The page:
| Students of Jawaharlal Nehru University protest against the Supreme Court stay on reservation in New Delhi on Friday. Picture by Prem Singh
New Delhi, March 30: Sitting in his rented room in south Delhi’s Jia Sarai, Rajesh Kumar stared at his stick-thin fore and middle fingers as they kept repeating a nervous cycle — winding around each other only to unwind in an instant.
The bespectacled 24-year-old from a village in northern Madhya Pradesh had been “confident” of realising his dream of studying at the country’s top management school — but only till yesterday.
Now, he’s preparing himself for two weeks on tenterhooks till the Indian Institute of Management, Ahmedabad, comes out with its admissions list.
The Supreme Court’s stay on Other Backward Classes reservation means Rajesh, an IIM Ahmedabad aspirant and OBC candidate, suddenly finds himself in the unexpected position of probably having to compete not with fellow OBC students but with those from the general category.
“Once the law was passed, I had thought the matter had been settled once and for all. Yesterday’s order came out of nowhere, like a thunderbolt,” Rajesh said. His initial shock is slowly giving way to frustration.
He had been so confident about his interview earlier this month at IIM Ahmedabad that he didn’t appear for the IIM Bangalore interview. “Now I’m kicking myself.”
Although the IIMs say they are still exploring the possibility of accommodating the toppers in the OBC category “through some mechanism”, officials admit that the chances are dim.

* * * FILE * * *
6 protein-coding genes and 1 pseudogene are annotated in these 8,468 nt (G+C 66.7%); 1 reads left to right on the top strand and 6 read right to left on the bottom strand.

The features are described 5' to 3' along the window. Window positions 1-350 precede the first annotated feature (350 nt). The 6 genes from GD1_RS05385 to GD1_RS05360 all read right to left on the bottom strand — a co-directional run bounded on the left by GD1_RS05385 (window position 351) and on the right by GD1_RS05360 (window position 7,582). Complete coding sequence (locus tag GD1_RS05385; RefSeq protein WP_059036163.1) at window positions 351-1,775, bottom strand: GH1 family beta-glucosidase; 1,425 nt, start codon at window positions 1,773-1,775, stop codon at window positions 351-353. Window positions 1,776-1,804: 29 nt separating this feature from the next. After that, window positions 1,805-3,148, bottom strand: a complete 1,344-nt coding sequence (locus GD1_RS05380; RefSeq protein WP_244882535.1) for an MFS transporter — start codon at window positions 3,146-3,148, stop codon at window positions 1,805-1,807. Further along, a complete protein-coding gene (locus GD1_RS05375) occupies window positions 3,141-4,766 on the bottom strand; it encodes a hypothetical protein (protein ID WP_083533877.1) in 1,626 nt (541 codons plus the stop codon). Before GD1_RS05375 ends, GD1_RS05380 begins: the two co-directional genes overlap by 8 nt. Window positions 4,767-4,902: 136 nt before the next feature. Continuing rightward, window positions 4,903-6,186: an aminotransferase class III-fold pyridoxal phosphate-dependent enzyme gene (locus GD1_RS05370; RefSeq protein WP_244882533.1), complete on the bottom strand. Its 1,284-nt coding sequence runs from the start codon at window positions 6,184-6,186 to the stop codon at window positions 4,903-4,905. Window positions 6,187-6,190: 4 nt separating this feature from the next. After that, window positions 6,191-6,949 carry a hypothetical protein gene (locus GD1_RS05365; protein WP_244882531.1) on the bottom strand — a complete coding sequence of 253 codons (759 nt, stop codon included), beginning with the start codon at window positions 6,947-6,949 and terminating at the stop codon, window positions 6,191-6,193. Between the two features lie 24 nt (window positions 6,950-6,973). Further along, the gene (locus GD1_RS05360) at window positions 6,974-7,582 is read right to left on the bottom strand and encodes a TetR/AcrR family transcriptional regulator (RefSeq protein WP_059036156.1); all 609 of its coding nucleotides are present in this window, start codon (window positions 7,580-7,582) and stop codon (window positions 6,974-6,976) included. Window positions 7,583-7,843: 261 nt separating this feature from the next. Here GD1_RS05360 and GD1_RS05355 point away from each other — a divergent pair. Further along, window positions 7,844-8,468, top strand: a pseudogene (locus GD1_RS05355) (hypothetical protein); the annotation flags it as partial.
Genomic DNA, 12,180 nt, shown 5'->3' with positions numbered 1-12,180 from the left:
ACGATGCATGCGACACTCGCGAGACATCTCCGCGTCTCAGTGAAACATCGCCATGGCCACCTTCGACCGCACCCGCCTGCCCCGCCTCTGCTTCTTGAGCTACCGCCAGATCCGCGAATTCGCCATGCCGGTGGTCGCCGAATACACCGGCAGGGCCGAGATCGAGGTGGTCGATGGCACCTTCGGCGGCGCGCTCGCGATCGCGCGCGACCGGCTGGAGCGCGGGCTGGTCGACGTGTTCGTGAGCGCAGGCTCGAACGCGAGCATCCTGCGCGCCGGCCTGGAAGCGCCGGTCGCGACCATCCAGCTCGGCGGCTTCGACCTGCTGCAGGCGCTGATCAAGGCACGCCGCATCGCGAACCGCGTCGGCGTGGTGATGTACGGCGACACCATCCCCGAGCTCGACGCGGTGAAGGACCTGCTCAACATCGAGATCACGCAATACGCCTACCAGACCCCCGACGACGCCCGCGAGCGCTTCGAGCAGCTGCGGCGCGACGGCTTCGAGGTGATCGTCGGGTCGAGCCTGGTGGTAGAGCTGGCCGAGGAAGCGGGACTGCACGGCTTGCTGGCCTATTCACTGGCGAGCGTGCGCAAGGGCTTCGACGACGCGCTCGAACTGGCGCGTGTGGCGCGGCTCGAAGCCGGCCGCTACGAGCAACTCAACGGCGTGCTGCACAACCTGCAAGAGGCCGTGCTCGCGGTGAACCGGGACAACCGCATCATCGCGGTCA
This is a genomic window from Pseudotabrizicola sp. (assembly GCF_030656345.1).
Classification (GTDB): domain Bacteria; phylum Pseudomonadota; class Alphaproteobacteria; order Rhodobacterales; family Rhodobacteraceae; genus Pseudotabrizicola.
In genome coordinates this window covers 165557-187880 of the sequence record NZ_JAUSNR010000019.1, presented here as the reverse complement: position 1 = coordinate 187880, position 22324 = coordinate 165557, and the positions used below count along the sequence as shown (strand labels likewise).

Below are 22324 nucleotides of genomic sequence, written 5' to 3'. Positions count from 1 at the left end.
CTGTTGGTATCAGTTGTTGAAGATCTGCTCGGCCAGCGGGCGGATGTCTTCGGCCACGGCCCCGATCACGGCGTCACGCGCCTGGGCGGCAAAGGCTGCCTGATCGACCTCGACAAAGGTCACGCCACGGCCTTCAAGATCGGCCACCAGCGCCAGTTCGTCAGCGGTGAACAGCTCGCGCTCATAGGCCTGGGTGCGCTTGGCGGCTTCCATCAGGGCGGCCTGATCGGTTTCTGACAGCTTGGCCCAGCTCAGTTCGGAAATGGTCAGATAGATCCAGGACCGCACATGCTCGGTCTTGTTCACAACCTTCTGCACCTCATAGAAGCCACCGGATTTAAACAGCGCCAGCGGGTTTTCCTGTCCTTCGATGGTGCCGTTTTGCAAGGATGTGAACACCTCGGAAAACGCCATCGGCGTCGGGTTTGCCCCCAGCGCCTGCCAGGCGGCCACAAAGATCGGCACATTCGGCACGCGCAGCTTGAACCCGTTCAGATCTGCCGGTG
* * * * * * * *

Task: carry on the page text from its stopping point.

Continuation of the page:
“We have a board meeting tomorrow where this matter will be discussed,” Professor Ajay Pande, in charge of admissions at IIM Ahmedabad, said over the phone.
He added that the IIMs planned to stick to their deadline of releasing their final list of successful candidates by April 12.
In the most likely scenario, only those OBC students who clear the general category cut-offs at the interview stage will be admitted this year.
“I don’t mind competing in CAT (Common Admission Test) with general category students. The problem arises at the interview stage.
“We (OBC students) can’t speak chaste English like many of the general category students. That’s why the quota was so important for us,” said Rajesh.
His friend Sandeep, who lives just two rooms away, seemed more relaxed. He, too, had sought IIM admission under the quota and had cleared CAT.
“I guess I’m relaxed because my interview went badly and I didn’t expect to get through. But I feel bad for Rajesh and others like him. It’s not done to raise people’s expectations only to dash them later. It’s unfair,” he said.
“Unfair” is a word the Union human resource development ministry will hear repeatedly in the coming days if the OBC quota for this year falls through, warn Rajesh and Sandeep.
Sukhbir Singh couldn’t care less, though. The Indian Institute of Technology aspirant has just over a week left before the big day when he sits the IIT Joint Entrance Examination on April 8.
“Where’s the time to worry about this (stay on quota)'” said Sukhbir, who also has a rented room in Jia Sarai.
A couple of minutes was all he could spare. “Don’t mind, but there’s no time to fret,” he said, smiling weakly before he rushed back to a fat chemistry book.